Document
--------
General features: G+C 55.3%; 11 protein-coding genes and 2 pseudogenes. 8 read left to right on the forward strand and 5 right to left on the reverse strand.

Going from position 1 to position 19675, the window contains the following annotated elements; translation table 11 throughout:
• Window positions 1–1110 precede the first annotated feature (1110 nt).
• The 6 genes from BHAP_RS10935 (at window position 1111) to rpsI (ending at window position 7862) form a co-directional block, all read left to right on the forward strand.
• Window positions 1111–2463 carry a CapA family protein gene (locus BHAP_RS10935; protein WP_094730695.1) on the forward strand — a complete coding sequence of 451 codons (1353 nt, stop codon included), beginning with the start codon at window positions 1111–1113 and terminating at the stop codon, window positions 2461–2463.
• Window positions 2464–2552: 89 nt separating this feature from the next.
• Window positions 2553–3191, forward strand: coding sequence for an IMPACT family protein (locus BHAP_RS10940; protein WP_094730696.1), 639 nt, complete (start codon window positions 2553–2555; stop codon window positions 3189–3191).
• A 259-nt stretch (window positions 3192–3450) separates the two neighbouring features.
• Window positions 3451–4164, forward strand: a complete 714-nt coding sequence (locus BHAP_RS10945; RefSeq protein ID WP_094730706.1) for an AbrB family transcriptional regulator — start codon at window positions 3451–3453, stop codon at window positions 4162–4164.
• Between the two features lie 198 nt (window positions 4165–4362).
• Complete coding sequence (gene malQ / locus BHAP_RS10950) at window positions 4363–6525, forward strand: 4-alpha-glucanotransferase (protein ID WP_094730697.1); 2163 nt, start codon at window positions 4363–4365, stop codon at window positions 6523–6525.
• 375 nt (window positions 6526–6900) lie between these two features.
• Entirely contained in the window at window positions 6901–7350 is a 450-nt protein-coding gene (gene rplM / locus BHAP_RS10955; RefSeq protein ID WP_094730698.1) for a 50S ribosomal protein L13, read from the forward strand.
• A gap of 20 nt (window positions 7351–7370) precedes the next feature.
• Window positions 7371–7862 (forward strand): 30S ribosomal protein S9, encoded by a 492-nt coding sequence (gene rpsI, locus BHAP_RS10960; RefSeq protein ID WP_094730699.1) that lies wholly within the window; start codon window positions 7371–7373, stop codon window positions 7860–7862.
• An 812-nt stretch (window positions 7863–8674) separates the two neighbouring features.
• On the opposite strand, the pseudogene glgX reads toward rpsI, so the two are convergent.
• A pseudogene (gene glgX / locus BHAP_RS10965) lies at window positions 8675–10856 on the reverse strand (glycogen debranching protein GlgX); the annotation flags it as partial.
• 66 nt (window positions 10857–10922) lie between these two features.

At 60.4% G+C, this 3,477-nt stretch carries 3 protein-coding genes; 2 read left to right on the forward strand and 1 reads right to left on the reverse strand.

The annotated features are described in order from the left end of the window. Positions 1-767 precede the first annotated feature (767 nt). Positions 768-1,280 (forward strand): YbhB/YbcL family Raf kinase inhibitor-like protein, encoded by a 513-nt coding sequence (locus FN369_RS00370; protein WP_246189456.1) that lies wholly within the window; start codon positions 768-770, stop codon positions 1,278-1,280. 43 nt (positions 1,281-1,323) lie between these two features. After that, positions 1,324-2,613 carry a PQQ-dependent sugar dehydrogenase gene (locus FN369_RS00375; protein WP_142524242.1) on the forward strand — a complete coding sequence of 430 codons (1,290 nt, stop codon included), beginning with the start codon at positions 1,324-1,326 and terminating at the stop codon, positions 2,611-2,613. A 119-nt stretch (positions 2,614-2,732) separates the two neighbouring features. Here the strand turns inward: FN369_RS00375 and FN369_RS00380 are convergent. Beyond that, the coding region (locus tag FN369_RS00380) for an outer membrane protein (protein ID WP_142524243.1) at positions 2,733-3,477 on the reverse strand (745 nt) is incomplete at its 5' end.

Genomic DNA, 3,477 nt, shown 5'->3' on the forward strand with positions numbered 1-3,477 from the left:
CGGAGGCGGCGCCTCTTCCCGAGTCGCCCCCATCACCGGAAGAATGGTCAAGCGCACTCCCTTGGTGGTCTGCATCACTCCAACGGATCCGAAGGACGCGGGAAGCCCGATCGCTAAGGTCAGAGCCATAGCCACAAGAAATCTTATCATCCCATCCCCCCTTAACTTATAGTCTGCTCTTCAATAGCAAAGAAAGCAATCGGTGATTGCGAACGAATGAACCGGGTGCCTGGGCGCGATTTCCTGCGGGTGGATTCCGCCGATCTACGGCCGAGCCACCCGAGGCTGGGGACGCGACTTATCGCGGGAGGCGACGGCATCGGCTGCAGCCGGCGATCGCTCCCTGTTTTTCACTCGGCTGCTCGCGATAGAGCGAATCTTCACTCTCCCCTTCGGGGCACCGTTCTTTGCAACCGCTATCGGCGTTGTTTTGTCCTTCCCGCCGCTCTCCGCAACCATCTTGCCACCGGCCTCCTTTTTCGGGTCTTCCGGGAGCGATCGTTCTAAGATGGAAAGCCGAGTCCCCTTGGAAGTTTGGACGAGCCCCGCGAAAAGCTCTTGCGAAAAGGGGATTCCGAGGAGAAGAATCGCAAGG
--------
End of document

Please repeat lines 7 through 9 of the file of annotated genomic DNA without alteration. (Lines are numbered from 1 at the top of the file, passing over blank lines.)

• Window positions 2553–3191, forward strand: coding sequence for an IMPACT family protein (locus BHAP_RS10940; protein WP_094730696.1), 639 nt, complete (start codon window positions 2553–2555; stop codon window positions 3189–3191).
• A 259-nt stretch (window positions 3192–3450) separates the two neighbouring features.
• Window positions 3451–4164, forward strand: a complete 714-nt coding sequence (locus BHAP_RS10945; RefSeq protein ID WP_094730706.1) for an AbrB family transcriptional regulator — start codon at window positions 3451–3453, stop codon at window positions 4162–4164.